Dominic Grieve: Boris Johnson Is "Like A Dictator" And Dominic Cummings Is A "Rat"
22 October 2019, 20:59 | Updated: 22 October 2019, 21:02
Former Attorney General Dominic Grieve says Boris Johnson is "behaving like a dictator" and likens chief advisor Dominic Cummings to a scuttling rat.
Former Tory MP Dominic Grieve said the government are "playing games" at the moment.
"It's partly blame games. It's 'if you don't do what we want, you are obstructing the will of the people', so it's rather unpleasant. It's stupid games because they're trying to concertina the time for consideration of complex constitutional legislation to a ridiculous extent."
Grieve also said that Theresa May's government anticipated her deal to get through in eight weeks and while it be advantageous in some way to the Prime Minister, "it's also really corrosive to trust."
He said a lot of the MPs that voted for Boris Johnson's deal and the Programme Motion did it "with gritted teeth and real anger at this game-playing keeps going on."
Iain said that listeners may consider him hypocritical because the Benn Act passed in one day and could be considered an example of game-playing.
He said that the Benn Act was brought in because they knew "the government were plotting to prorogue Parliament" and "we also were being told in mid-August that the Prime Minister intended to crash us out with no deal, that was the impression he decided as a matter of propaganda to convey. So was it surprising the Benn Act came in in response to that?"
He continued that they had to act quickly in order to pass it and manage the prorogation of Parliament.
"I'm beginning to think he does this quite deliberately in order to point the accusatory finger at Parliament. But this is really childish, but this childish thing is continuing. To my mind, Ken Clarke is right: there is nothing to prevent him continuing steadily with this Bill.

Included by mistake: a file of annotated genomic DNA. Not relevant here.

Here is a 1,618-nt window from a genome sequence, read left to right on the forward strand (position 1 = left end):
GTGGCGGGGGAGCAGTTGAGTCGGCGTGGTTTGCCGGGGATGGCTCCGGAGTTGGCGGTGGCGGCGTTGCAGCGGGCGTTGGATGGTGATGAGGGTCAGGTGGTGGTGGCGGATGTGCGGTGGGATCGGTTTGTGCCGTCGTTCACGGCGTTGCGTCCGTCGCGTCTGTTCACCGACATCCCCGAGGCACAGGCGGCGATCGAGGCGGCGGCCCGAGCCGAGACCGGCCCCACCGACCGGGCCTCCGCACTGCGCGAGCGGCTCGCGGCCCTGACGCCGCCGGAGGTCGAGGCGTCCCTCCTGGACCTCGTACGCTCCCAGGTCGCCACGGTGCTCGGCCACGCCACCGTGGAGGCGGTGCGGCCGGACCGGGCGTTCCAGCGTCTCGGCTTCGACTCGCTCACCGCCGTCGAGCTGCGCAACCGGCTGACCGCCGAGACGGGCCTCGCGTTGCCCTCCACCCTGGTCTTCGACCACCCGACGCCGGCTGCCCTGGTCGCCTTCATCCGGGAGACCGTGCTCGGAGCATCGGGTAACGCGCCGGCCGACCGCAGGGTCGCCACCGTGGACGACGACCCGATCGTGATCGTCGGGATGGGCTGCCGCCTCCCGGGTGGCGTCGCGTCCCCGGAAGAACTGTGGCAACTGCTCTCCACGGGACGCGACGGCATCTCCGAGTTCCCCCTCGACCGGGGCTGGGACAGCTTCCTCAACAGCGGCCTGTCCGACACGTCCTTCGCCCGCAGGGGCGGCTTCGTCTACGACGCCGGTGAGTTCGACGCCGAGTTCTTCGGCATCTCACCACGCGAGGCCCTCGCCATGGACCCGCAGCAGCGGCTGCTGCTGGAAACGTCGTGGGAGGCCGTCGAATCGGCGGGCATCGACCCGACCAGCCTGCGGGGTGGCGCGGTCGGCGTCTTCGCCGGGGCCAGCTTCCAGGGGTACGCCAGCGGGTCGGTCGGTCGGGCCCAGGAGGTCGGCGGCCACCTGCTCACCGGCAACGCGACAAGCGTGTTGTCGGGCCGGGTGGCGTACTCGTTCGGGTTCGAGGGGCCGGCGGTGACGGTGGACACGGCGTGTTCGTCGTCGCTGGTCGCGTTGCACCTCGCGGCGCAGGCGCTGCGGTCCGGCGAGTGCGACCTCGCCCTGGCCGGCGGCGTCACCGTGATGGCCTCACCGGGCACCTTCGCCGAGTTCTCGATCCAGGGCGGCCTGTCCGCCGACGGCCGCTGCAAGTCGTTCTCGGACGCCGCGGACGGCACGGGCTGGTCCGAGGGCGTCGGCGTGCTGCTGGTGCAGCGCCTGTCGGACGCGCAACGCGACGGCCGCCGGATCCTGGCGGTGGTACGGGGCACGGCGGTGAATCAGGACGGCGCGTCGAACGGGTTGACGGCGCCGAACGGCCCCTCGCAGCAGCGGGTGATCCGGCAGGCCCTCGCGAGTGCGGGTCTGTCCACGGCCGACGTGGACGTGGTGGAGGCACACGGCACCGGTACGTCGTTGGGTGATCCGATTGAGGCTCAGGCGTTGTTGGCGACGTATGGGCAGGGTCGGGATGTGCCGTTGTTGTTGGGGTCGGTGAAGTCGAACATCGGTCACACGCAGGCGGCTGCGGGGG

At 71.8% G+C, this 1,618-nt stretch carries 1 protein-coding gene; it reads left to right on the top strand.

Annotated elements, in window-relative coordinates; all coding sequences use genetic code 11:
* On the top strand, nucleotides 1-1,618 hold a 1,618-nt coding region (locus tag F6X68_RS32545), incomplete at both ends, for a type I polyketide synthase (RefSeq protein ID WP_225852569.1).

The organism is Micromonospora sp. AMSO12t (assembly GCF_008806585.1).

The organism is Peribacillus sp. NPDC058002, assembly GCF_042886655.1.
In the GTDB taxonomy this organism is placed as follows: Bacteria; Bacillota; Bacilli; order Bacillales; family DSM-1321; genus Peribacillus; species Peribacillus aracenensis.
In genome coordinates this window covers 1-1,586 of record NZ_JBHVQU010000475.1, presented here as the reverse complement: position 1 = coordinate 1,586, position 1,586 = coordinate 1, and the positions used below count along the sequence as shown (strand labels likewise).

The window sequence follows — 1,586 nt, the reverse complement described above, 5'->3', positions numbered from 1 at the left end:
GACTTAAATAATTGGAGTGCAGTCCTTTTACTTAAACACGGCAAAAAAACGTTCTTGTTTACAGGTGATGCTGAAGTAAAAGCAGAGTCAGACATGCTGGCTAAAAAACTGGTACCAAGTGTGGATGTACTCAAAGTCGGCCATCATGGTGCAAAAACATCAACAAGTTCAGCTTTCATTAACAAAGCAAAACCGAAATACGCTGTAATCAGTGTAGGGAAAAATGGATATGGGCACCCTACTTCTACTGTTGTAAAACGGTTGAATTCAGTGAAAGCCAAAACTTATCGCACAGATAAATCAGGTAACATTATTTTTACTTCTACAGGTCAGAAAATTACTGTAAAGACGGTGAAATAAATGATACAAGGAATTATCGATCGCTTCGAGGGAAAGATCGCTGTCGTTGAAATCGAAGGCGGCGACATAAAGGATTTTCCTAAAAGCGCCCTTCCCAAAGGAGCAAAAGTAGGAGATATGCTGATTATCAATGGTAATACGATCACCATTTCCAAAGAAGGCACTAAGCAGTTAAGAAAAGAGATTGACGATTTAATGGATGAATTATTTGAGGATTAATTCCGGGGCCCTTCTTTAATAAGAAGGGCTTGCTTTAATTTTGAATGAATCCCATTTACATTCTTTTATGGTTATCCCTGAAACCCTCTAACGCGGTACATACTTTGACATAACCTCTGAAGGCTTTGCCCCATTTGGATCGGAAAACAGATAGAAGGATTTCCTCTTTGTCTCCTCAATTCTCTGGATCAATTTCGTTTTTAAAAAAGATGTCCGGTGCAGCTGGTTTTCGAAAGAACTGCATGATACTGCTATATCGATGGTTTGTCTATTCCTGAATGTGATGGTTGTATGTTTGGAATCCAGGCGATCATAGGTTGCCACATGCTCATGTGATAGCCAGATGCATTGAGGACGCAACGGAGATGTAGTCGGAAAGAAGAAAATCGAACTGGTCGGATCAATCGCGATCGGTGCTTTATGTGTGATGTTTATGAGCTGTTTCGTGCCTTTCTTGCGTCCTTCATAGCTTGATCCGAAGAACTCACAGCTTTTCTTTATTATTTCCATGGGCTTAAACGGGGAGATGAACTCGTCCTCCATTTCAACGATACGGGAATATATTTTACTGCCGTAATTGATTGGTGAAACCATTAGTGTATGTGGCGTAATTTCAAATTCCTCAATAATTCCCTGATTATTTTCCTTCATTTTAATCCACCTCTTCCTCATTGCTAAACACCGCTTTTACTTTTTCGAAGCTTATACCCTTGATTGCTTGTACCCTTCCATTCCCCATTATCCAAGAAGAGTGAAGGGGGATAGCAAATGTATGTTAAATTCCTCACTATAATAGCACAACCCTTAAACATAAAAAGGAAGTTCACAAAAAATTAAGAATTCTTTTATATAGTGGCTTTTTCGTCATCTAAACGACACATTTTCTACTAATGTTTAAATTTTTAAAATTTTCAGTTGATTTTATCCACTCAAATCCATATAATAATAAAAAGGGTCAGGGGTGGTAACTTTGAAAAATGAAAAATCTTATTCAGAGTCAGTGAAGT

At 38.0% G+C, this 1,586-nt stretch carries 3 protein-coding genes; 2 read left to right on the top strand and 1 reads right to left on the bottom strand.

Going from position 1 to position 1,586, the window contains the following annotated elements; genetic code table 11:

"He's behaving like a dictator quite frankly."
Dominic Grieve then said a three month Brexit extension was longer than he'd anticipated.
"It seems to be me that it needs at least a fortnight in the House of Commons and there's got to be intervals," he said, insisting that MPs shouldn't be rushed into making decisions on amendments and need time to reflect.
"I would've thought if the Prime Minister sets out to do this Bill now on a sensible timetable, I would expect the Bill would be through both Houses of Parliament by the end of November."
Iain asked whether the government ought to consider an extension offered by the EU which in theory would be until 31 January but rumours have circled could include a break clause in November. A break clause would enable the UK to leave the EU before the extension deadline if legislation has been approved.
"Of course it should. It doesn't even have to be a break clause on mid-November and early December, it can be a break clause whenever you get to the point and you say we've finished," said Grieve.
Iain challenged that the government will say there has to be a break clause otherwise "it gives you and your colleagues the incentive to drag this out a lot longer than they would want it to be dragged out for."
Grieve said he didn't think that was right and if there was a sensible timetable, it couldn't be dragged out.
"At the moment there is no timetable which means it can be dragged out. That's how stupid the government has been. I think they're actually playing to a completely different audience and a completely different game.
"I think it's quite deliberately being done in order to raise anger by some sections of the public with MPs.
"This is almost Cummings' doing, he appears to be the guru. He was actually lurking outside the chamber this afternoon, it was rather odd. When someone pointed out that he was there, he sort of scuttled off like a rat."
Iain laughed and said: "So we've had Boris Johnson as a dictator and Dominic Cummings as a rat, and you're calling for more polite discourse."